I suspect that this is something that happens organically, as the comedian juggles the need for freshness with the need for well-honed material that can be relied upon to land well with an audience. Many jokes will come in and fall out again without making it past the tryout at a new material act; others may go on forever if they keep giving.

Winchester A Cappella Coaching Day

Traditional warm-up shotTraditional warm-up shotI spent Saturday working with Winchester A Cappella chorus on the music they will be taking to the Ladies Association of British Barbershop Singers Convention in the autumn. The chorus welcomed a new director last year after a period of some upheaval, and now that the working relationships are getting nicely settled in they were ready for some external input.

The ballad they are learning is one I arranged for a quartet back in 2011 without intending it for barbershop contest use, but the way that the Barbershop Harmony Society has deliberately relaxed its approach to judging style in order to encourage new repertoire in the last 6 years or so has moved it from the category of ‘not really quite barbershoppy enough’ to ‘actually, this will be fine’. So it will unexpectedly bump up my tally of contest premieres come October.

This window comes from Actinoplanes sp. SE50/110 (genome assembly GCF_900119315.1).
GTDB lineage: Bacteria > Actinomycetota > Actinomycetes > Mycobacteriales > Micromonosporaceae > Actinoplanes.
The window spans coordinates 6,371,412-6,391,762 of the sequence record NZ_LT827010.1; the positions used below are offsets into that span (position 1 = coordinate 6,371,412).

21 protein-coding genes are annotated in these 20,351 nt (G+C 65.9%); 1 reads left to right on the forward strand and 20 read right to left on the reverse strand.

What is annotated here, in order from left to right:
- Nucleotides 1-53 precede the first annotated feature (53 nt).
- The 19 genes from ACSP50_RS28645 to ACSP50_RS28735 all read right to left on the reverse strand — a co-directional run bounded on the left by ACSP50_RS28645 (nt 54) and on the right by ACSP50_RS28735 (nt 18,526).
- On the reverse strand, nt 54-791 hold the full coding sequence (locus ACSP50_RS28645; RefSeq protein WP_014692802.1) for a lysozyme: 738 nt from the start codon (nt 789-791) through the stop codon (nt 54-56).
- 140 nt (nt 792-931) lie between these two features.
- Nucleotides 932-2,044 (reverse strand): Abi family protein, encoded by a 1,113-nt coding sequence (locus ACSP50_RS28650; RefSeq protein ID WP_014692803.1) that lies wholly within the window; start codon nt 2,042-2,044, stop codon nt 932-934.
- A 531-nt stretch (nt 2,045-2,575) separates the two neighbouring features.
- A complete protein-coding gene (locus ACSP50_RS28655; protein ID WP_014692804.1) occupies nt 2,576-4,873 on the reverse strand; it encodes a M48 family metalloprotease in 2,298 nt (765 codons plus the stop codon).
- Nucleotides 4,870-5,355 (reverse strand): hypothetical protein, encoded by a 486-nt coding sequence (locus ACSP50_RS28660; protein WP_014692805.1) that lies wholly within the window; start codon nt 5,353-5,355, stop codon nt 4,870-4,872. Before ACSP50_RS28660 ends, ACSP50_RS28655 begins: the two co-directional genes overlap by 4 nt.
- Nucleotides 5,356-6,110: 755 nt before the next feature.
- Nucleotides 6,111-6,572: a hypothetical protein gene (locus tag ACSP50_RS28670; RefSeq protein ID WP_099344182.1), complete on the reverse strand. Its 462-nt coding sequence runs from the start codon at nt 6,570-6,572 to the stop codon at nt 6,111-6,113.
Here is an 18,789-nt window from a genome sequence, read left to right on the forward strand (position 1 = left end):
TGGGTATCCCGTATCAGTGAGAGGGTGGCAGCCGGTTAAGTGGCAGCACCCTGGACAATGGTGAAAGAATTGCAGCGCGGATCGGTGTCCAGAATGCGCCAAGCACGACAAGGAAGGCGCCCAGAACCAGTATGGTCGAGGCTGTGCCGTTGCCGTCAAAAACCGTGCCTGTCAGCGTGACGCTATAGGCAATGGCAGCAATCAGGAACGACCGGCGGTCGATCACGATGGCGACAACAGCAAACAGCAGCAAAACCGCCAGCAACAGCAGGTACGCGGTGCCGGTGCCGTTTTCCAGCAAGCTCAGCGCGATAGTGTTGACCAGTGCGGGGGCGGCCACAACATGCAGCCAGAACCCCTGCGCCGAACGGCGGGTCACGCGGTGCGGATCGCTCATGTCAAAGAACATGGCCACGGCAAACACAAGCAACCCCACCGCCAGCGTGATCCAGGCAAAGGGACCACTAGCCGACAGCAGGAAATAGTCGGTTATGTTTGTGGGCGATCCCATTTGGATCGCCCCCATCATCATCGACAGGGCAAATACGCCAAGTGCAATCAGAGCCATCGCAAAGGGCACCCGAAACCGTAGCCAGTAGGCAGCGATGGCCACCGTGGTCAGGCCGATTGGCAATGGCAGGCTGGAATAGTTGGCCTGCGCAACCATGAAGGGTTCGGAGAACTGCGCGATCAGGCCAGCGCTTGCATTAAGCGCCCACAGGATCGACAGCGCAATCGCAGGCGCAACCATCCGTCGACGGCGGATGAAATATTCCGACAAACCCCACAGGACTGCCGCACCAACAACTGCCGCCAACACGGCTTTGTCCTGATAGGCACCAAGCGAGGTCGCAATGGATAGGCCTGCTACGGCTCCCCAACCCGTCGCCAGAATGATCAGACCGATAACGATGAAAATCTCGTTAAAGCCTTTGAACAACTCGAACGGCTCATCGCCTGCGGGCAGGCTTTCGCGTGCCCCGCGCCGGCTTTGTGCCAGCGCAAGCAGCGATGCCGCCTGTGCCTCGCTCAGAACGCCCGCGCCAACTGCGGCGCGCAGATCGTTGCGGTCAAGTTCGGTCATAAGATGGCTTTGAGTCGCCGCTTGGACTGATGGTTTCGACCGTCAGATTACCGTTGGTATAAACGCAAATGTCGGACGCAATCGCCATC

Building the Musical Toolkit with the Belles

bellesjul19I spent last Saturday with my friends at the Belles of Three Spires. On the face of it, we were working on the two songs they will be taking to LABBS Convention in October, but the more fundamental remit I had been given was to help their director Lucy develop the collection of musical concepts she uses with the chorus. It’s all very well feeling that the music should go a certain way, she pointed out, or even being advised to shape it like that, but she wants to know why.

In giving me this remit, she framed the goal explicitly in terms of extending her own skill set as director; if the chorus also understood the concepts, that’s great, but the main point was to leave her with ideas she could use to inform her musical decisions and judgements. As a result I found myself using more technical terms than I usually might, which was an interesting experience to come so soon after my post about rehearsal/coaching lexicons and my relationship with technical language.

Director Coaching with Junction 14